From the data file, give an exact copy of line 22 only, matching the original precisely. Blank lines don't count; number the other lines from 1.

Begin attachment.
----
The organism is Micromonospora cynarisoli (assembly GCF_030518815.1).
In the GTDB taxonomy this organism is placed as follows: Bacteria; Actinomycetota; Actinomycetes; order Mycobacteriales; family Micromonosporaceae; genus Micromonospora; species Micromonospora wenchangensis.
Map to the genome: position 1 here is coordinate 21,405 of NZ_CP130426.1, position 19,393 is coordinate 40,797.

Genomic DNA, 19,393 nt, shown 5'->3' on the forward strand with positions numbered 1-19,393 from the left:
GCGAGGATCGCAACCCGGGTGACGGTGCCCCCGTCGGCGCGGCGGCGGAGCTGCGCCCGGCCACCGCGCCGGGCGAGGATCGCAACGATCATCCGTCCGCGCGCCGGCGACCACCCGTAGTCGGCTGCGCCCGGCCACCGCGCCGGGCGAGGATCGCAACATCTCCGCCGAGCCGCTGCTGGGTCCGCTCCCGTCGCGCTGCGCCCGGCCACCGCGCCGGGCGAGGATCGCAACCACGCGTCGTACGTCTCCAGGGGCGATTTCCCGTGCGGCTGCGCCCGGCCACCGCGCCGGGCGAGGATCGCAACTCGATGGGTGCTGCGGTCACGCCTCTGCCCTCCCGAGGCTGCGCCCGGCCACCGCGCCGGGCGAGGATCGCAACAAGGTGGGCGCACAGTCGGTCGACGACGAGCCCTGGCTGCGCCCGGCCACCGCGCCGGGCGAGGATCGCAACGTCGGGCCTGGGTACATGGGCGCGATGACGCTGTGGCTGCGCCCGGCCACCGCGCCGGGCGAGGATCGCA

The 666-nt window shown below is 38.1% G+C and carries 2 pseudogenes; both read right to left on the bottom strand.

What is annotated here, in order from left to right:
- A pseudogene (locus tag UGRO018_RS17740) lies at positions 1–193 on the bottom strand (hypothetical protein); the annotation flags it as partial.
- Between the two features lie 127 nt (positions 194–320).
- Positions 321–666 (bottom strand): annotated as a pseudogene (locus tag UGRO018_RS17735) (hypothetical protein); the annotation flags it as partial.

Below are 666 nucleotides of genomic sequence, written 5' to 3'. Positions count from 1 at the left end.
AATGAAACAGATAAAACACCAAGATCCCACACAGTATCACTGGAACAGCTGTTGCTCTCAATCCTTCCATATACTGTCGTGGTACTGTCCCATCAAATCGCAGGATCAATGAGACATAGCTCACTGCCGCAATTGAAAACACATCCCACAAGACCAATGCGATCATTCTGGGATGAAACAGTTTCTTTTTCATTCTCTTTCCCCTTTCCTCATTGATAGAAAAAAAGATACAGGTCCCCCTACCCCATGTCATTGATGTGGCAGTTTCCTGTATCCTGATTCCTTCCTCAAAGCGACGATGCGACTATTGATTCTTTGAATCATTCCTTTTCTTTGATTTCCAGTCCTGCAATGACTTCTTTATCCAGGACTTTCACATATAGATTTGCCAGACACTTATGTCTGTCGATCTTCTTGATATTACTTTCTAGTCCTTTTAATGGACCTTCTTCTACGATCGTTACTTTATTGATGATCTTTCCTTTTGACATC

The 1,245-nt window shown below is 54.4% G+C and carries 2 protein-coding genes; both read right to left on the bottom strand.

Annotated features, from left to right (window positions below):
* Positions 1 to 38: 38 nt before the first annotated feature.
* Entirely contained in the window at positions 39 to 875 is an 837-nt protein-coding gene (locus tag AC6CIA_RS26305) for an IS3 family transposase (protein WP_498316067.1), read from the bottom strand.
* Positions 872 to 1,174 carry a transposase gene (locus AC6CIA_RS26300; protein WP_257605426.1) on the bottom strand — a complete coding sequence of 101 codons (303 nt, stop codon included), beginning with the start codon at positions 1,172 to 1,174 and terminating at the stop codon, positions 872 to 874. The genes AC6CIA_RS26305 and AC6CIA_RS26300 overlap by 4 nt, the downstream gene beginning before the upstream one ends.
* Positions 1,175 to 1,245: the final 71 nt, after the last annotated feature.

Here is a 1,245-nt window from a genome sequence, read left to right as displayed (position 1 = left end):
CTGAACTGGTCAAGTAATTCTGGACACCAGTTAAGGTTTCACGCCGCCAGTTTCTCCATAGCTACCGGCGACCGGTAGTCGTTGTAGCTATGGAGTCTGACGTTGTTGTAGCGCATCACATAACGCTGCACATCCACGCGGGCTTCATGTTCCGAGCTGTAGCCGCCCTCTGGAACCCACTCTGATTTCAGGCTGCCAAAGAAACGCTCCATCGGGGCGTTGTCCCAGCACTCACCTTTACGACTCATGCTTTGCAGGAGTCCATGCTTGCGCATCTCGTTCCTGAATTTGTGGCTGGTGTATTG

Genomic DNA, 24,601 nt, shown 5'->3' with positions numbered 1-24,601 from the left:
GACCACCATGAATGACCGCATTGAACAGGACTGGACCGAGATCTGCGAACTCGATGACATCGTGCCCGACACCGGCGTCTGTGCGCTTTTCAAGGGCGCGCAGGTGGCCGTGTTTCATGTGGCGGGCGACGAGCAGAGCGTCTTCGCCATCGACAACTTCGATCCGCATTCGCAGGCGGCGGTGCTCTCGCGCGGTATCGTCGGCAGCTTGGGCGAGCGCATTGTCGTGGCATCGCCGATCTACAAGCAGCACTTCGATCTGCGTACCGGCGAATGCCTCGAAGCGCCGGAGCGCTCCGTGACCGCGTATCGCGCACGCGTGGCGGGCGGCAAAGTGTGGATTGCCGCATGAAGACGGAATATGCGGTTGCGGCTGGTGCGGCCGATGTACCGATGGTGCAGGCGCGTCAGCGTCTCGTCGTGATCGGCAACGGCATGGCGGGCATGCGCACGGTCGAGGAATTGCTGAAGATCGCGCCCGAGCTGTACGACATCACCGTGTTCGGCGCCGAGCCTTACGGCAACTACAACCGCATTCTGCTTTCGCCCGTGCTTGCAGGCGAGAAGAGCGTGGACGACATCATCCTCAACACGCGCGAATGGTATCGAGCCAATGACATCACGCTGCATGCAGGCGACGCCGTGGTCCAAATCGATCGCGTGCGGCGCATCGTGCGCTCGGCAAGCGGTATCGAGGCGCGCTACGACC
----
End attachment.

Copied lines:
GACCACCATGAATGACCGCATTGAACAGGACTGGACCGAGATCTGCGAACTCGATGACATCGTGCCCGACACCGGCGTCTGTGCGCTTTTCAAGGGCGCGCAGGTGGCCGTGTTTCATGTGGCGGGCGACGAGCAGAGCGTCTTCGCCATCGACAACTTCGATCCGCATTCGCAGGCGGCGGTGCTCTCGCGCGGTATCGTCGGCAGCTTGGGCGAGCGCATTGTCGTGGCATCGCCGATCTACAAGCAGCACTTCGATCTGCGTACCGGCGAATGCCTCGAAGCGCCGGAGCGCTCCGTGACCGCGTATCGCGCACGCGTGGCGGGCGGCAAAGTGTGGATTGCCGCATGAAGACGGAATATGCGGTTGCGGCTGGTGCGGCCGATGTACCGATGGTGCAGGCGCGTCAGCGTCTCGTCGTGATCGGCAACGGCATGGCGGGCATGCGCACGGTCGAGGAATTGCTGAAGATCGCGCCCGAGCTGTACGACATCACCGTGTTCGGCGCCGAGCCTTACGGCAACTACAACCGCATTCTGCTTTCGCCCGTGCTTGCAGGCGAGAAGAGCGTGGACGACATCATCCTCAACACGCGCGAATGGTATCGAGCCAATGACATCACGCTGCATGCAGGCGACGCCGTGGTCCAAATCGATCGCGTGCGGCGCATCGTGCGCTCGGCAAGCGGTATCGAGGCGCGCTACGACC